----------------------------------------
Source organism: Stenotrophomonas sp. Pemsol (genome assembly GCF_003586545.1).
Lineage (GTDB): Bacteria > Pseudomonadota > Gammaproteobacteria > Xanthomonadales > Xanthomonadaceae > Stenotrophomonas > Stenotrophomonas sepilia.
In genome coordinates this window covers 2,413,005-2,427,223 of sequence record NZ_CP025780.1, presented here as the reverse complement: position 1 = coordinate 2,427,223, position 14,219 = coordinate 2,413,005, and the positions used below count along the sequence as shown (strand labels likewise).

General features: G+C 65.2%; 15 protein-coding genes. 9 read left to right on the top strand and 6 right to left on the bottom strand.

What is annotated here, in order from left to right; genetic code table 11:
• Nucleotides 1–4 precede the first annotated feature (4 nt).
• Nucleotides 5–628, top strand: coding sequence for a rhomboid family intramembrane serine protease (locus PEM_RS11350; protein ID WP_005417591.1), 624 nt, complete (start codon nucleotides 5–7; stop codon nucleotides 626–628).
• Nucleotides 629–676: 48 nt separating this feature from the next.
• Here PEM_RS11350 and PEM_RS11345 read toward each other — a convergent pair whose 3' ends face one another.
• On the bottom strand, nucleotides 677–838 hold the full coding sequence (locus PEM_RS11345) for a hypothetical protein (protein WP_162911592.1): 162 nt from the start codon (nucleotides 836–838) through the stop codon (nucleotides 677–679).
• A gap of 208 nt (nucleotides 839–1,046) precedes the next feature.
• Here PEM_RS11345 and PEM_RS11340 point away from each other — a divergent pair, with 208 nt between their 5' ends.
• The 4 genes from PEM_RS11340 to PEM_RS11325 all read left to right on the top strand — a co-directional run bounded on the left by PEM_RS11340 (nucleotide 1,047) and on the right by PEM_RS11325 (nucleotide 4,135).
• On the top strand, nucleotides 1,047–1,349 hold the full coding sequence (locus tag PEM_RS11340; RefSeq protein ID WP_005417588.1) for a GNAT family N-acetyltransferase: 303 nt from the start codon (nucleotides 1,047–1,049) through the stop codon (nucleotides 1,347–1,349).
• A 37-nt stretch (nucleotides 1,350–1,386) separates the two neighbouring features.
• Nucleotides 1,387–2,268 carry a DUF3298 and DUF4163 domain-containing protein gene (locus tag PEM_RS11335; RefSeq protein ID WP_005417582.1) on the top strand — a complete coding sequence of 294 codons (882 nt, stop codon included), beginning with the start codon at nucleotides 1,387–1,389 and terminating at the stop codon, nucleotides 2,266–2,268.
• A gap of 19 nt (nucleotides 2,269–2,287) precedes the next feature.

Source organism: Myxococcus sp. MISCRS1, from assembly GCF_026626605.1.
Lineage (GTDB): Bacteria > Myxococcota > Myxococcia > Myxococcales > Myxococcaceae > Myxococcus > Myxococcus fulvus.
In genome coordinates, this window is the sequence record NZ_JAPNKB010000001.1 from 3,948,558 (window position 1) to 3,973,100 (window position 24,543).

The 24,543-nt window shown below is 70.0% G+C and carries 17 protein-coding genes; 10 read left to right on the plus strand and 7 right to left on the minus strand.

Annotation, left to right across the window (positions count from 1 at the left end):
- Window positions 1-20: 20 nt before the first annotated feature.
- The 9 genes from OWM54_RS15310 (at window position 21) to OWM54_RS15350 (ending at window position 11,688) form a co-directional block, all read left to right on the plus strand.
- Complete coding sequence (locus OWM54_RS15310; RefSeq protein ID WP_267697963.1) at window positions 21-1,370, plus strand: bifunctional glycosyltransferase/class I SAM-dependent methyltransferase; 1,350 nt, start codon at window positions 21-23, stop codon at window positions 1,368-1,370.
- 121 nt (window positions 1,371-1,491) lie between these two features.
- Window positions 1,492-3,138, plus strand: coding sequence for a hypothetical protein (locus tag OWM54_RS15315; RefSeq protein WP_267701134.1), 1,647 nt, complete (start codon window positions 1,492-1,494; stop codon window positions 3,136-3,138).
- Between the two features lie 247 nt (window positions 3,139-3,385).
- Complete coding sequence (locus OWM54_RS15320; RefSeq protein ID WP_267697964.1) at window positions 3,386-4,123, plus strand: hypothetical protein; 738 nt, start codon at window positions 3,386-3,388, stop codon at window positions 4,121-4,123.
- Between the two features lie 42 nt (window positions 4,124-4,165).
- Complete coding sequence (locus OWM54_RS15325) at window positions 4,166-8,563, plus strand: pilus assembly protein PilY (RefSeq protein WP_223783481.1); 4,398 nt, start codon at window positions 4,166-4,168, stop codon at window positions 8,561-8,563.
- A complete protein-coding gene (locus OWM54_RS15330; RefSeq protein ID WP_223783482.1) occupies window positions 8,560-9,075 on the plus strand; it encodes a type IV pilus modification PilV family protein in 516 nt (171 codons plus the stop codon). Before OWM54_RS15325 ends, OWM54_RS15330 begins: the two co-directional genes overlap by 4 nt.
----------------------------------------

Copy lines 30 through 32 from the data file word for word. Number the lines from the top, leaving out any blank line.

- Between the two features lie 42 nt (window positions 4,124-4,165).
- Complete coding sequence (locus OWM54_RS15325) at window positions 4,166-8,563, plus strand: pilus assembly protein PilY (RefSeq protein WP_223783481.1); 4,398 nt, start codon at window positions 4,166-4,168, stop codon at window positions 8,561-8,563.
- A complete protein-coding gene (locus OWM54_RS15330; RefSeq protein ID WP_223783482.1) occupies window positions 8,560-9,075 on the plus strand; it encodes a type IV pilus modification PilV family protein in 516 nt (171 codons plus the stop codon). Before OWM54_RS15325 ends, OWM54_RS15330 begins: the two co-directional genes overlap by 4 nt.